The Home Security Situation report for the week records that:
Up to the 15th February, 1941, the following damage to domestic house property in London and elsewhere has been reported ::—
Destroyed and damaged beyond repair—
In London 33,595
Seriously damaged but repairable—
In London 123,395
In just one incident on the 13th February:
at Hendon 366 houses were destroyed or rendered uninhabitable and a further 400 suffered damage by a single large-calibre bomb. Seventy-five people were killed and 145 seriously injured.
On the 15th February 1941 Vere Hodgson recorded what she had learnt of the incident in her diary:
Heard the news of Thursday night’s damage today in the Mercury. I could not understand why one bomb should cause such a considerable amount of damage.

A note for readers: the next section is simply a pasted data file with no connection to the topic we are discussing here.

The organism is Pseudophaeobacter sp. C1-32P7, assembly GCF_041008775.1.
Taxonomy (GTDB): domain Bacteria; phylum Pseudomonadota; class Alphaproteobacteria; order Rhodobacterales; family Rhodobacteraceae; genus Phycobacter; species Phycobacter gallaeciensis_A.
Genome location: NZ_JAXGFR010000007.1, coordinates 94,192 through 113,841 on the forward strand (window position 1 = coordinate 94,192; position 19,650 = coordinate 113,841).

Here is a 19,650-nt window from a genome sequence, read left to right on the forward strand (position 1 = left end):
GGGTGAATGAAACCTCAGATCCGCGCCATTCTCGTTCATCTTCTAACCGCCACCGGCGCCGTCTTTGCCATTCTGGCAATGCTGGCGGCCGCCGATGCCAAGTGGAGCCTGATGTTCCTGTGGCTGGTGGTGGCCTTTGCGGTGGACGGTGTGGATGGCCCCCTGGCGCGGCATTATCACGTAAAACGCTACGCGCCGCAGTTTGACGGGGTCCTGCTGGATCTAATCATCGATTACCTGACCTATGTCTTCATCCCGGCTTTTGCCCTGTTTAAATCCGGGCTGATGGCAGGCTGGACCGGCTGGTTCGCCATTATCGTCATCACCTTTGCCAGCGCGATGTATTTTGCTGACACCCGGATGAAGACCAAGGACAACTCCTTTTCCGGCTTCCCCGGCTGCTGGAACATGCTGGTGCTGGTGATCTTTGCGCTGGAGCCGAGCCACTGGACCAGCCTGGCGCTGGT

A lady explained to me that her son was on Hendon aerodrome with two W.R.A.F.s, and they saw the thing come down. It is a new kind of bomb. Had a flare attached to it. It fell on High St. before the Warning.
People were out and so did not stand a chance. It destroyed five streets of houses and spread damage for three miles – so the lady said. Many killed and injured and made homeless. It was a working class district of Hendon. The three young people on the roof found themselves tied in knots, and did not know if they were dead or alive.